Does culture evolve?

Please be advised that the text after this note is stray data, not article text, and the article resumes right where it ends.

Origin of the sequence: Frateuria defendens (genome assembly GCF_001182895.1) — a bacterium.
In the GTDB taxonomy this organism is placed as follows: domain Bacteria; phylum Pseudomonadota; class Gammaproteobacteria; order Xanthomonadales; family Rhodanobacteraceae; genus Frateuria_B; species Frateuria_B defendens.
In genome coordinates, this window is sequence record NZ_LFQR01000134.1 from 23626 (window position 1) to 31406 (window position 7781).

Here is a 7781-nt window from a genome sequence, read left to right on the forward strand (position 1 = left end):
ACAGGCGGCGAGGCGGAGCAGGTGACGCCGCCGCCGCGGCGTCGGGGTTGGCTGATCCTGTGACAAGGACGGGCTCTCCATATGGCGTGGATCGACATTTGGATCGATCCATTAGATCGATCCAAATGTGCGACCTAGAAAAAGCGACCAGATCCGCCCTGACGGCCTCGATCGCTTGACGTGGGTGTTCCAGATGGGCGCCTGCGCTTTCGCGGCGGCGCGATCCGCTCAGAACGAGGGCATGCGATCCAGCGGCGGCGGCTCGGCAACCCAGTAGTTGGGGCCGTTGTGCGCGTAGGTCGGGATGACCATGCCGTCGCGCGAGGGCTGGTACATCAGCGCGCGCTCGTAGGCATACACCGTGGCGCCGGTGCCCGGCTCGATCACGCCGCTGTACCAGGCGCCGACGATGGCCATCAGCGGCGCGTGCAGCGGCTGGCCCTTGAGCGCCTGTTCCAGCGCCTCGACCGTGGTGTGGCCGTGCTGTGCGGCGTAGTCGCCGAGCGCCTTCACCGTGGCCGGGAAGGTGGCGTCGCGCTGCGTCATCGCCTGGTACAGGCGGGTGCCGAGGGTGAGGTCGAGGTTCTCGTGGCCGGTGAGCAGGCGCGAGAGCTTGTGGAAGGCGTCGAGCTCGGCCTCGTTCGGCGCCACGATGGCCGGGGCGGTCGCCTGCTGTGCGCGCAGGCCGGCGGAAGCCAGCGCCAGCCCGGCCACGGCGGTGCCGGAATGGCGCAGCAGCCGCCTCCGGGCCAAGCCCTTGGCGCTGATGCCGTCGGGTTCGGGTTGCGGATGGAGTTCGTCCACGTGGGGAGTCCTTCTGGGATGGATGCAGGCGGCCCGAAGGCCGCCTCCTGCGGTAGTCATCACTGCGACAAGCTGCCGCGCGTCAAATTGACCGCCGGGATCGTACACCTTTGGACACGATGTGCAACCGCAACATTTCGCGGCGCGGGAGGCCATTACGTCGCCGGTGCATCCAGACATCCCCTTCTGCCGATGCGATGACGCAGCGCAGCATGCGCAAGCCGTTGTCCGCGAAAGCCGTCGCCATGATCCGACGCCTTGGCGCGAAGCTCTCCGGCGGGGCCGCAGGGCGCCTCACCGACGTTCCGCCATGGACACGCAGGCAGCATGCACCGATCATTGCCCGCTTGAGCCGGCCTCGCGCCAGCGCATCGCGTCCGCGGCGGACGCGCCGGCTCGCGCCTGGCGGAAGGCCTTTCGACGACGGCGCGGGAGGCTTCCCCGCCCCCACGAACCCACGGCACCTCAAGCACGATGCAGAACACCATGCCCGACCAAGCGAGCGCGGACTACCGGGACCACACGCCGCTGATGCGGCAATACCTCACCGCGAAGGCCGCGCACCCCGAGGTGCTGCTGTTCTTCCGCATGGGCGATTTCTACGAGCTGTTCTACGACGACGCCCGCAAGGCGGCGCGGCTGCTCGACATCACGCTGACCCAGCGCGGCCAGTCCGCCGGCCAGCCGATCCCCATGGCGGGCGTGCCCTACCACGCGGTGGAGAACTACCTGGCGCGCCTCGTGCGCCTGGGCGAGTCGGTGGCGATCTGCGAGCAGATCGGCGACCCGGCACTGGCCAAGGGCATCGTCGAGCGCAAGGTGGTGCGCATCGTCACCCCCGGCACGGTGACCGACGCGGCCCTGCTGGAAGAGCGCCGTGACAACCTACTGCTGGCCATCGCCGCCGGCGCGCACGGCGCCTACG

The drive to describe cultural history as an evolutionary process has two sources. One from within social theory is part of the impetus to convert social studies into "social sciences" providing them with the status accorded to the natural sciences. The other comes from within biology and biological anthropology in the belief that the theory of evolution must be universal in its application to all functions of all living organisms. The social-scientific theory of cultural evolution is pre-Darwinian, employing a developmental model of unfolding characterized by intrinsic directionality, by definable stages that succeed each other, and by some criterion of progress. It is arbitrary in its definitions of progress, and has had the political problem that a diachronic claim of cultural progress implies a synchronic differential valuation of present-day cultures. The biological scheme creates an isomorphism between the Darwinian mechanism of evolution and cultural history, postulating rules of cultural "mutation," cultural inheritance and some mechanism of natural selection among cultural alternatives. It uses simplistic ad hoc notions of individual acculturation and of the differential survival and reproduction of cultural elements. It is unclear what useful work is done by substituting the metaphor of evolution for history.